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Theresa C. Brown and Mary D. Fry

This study examined the effects of a university recreation center intervention aimed at increasing members’ perceptions of a caring, task-involving climate. In addition, members’ perceptions of staff behaviors and their own behaviors were measured. College students (N = 282) completed questionnaires before and after an intervention designed to increase perceptions of a caring, task-involving climate. Results revealed the intervention did increase members’ perceptions of the caring, task-involving climate while reducing perceptions of the ego-involving climate. Members’ perceptions of the staff and their own positive behaviors also increased. The staff’s behaviors predicted members’ perceptions of the three types of climates; moreover, members’ perceptions of the ego-involving climate negatively predicted their caring, task-involving behaviors. The study suggests that members’ perceptions of the climate can be positively influenced through minimal training with recreation center staff and that the behaviors in which the staff engage are an antecedent to members’ perceptions of the motivational climate.

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Sheryl Miller and Mary Fry

, Smith, & Raine, 2015 ). In addition to the importance of creating a task-involving climate, recent research ( Hogue, Fry, & Fry, 2017 ; Newland, Newton, Stark, Podlog, & Hall, 2017 ) has also highlighted the value of fostering a caring climate, where individuals feel safe, welcomed, respected, and

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Mary D. Fry, Candace M. Hogue, Susumu Iwasaki, and Gloria B. Solomon

Research in sport psychology has revealed positive outcomes (e.g., effort, enjoyment, and sportspersonship) that occur when athletes perceive a caring/task-involving climate (C/TIC) on sport teams ( Fry & Moore, 2018 ), but studies have focused mainly on middle and high school-aged athletes

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Theresa C. Brown and Mary D. Fry

This study examined the relationship between college students’ perceptions of the motivational climate (i.e., caring, task- and ego-involving) in physical activity courses to their physical self-concept, hope, and happiness. Midwestern university undergraduates (N = 412), enrolled in group physical activity classes, completed the following measures: class climate, physical self-concept, hope, and happiness. Canonical correlation analysis revealed that students who perceived a caring, task-involving climate were more likely to report high physical self-concept, hope, and happiness. A gender comparison found that while perceptions of the ego-involving climate were significantly higher for males, the ego climate did not significantly contribute to the males’ canonical correlation. In addition, while physical self-concept was positively associated with climate for both genders, males were more likely to experience higher physical self-concept than females. Results suggest positive and supportive exercise environments may not only help individuals reap the physical benefits of exercise but also the psychological benefits.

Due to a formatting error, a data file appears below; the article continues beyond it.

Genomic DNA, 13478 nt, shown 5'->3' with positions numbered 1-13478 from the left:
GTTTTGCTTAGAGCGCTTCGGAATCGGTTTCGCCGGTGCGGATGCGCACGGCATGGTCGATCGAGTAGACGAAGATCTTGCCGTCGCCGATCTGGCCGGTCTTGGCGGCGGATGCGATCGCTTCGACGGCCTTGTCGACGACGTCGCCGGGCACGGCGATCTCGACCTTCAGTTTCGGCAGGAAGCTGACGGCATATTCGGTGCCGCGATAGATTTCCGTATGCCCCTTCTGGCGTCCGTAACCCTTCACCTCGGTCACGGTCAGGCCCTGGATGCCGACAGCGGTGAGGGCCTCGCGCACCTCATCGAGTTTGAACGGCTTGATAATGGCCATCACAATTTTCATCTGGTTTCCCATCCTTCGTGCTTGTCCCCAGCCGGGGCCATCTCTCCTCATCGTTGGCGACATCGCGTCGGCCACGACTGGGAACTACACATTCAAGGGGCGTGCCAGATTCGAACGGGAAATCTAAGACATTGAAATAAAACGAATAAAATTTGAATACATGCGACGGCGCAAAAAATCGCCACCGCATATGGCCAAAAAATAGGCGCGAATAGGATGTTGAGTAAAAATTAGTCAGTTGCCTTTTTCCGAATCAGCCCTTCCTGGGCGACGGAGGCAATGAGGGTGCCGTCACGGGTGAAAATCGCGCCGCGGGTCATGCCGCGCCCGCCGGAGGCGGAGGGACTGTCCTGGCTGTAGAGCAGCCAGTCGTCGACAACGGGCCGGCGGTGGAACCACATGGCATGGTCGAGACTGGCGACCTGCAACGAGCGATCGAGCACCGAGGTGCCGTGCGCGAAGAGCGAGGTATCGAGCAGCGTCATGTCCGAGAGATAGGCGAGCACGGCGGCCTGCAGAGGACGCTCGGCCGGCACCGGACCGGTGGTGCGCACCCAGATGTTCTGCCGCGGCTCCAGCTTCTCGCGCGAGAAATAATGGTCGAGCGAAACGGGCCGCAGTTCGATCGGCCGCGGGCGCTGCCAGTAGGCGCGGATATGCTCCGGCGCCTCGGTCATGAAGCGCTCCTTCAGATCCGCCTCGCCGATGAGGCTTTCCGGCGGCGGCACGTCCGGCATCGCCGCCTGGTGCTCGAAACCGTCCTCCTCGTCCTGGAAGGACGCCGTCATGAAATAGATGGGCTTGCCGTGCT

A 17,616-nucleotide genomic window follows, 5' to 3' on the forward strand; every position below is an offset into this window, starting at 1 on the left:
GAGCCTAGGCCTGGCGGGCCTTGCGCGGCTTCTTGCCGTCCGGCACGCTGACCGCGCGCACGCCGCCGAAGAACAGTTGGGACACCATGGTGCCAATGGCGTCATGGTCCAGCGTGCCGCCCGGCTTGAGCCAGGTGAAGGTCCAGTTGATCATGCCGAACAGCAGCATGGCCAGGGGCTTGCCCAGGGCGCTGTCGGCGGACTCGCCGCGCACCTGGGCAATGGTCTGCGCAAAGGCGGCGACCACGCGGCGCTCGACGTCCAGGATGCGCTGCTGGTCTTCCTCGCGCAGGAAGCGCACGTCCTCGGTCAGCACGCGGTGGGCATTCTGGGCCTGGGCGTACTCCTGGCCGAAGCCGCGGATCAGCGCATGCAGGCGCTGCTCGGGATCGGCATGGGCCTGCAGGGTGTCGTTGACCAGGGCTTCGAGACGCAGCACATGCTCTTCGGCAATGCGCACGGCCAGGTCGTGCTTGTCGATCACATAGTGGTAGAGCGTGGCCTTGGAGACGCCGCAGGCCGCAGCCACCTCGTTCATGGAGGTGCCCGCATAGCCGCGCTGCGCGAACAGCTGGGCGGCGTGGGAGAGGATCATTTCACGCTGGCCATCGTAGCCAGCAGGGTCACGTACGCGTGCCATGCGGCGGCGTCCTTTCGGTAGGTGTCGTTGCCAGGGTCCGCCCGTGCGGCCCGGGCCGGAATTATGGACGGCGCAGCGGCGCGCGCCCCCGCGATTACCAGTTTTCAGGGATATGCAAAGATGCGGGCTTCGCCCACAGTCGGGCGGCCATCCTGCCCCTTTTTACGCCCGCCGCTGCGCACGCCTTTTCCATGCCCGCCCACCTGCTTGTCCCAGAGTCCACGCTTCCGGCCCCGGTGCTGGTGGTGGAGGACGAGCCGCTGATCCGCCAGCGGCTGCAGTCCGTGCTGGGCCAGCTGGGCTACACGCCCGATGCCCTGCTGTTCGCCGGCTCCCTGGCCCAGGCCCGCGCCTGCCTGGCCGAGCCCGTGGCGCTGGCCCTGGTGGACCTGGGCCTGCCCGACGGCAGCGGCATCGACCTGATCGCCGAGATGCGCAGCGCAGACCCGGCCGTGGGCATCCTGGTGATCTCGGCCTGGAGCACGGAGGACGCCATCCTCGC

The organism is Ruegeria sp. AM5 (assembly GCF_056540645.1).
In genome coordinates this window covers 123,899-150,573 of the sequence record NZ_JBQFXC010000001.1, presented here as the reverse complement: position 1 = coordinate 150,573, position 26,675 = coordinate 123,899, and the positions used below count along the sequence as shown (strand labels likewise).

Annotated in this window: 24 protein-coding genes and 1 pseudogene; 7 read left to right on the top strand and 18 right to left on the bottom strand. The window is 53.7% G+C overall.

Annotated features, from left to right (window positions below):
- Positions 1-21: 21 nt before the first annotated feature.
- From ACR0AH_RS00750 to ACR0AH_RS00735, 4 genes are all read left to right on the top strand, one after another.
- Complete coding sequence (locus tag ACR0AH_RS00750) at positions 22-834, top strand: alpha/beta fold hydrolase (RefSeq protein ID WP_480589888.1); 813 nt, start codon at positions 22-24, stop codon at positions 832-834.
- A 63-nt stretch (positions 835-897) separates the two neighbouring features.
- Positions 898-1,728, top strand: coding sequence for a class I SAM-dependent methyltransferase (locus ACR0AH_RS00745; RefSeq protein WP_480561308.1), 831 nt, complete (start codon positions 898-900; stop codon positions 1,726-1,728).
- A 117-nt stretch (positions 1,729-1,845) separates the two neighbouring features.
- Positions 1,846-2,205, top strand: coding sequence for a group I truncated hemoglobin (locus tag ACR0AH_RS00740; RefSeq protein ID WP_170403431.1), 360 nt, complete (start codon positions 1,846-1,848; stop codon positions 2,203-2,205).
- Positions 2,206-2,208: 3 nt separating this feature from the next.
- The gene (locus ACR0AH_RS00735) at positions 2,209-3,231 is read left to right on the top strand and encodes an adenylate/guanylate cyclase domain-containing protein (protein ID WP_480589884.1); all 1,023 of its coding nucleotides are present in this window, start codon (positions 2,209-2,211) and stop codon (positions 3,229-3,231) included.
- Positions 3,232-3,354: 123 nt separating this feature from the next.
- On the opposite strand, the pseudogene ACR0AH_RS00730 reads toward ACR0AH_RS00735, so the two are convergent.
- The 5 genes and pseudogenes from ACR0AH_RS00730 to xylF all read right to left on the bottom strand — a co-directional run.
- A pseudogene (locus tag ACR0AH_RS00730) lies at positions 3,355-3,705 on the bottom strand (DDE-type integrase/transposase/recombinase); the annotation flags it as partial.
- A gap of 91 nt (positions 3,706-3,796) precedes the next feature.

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Kelly L. Simonton, Alex C. Garn, and Nicholas Washburn

is referred to as a “caring climate” ( Newland, Newton, Stark, Podlong, & Hall, 2017 ), which has been considered foundational to student engagement ( Hellison, 2011 ). In addition, student emotions, arising from socioemotional characteristics of the learning environment, are prerequisites for

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Natalie S. Sherry, Abigail Feder, Raymond Pan, Shawn R. Eagle, and Anthony P. Kontos

Concussion Care Clinic The University of Pittsburgh Medical Center Sports Concussion Program is a multidisciplinary specialty clinic housed within the Department of Orthopaedic Surgery (Sports Medicine) at the University of Pittsburgh Medical Center in Pittsburgh, Pennsylvania, United States. Our

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Tim Henwood, Sharon Hetherington, Madeleine Purss, Kevin Rouse, Julie Morrow, and Michele Smith

Population aging, increasing disability, and prevalence of complex health conditions present many challenges for older people and place stress on healthcare system funding. When coupled with increasing care needs and the growth of the population aged 85 and older, projected Australian health care

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Yilin Li and Weidong Li

Educational theorists consider that interpersonal interactions between teachers and students are the core of the teaching and learning ( Bruner, 1996 ; Dewey, 1963 ; Noddings, 1992 , 2002 , 2013 ). For example, Noddings ( 1992 ) argued, “caring is the very bedrock of all successful education (p

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Michael J. Cools, Weston T. Northam, Michael Boyd, Andrew Alexander, Jason P. Mihalik, Kevin M. Guskiewicz, and Kevin A. Carneiro

Key Points ▸ Primary care providers (PCPs) are frequently first to evaluate children with sport-related concussion. ▸ PCPs often do not document important aspects of concussion evaluation. ▸ Further education of PCPs and decision tools are needed. Increased concussion awareness has been associated

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Jamile S. Codogno, Henrique L. Monteiro, Bruna C. Turi-Lynch, Romulo A. Fernandes, Subhash Pokhrel, and Nana Anokye

Population aging, physical inactivity, and the increased occurrence of chronic diseases drive up public health care expenditures around the globe ( Chief Medical Officer Annual Report, 2009 ; Davis et al., 2014 ). Despite well-documented evidence on the significant health benefits of physical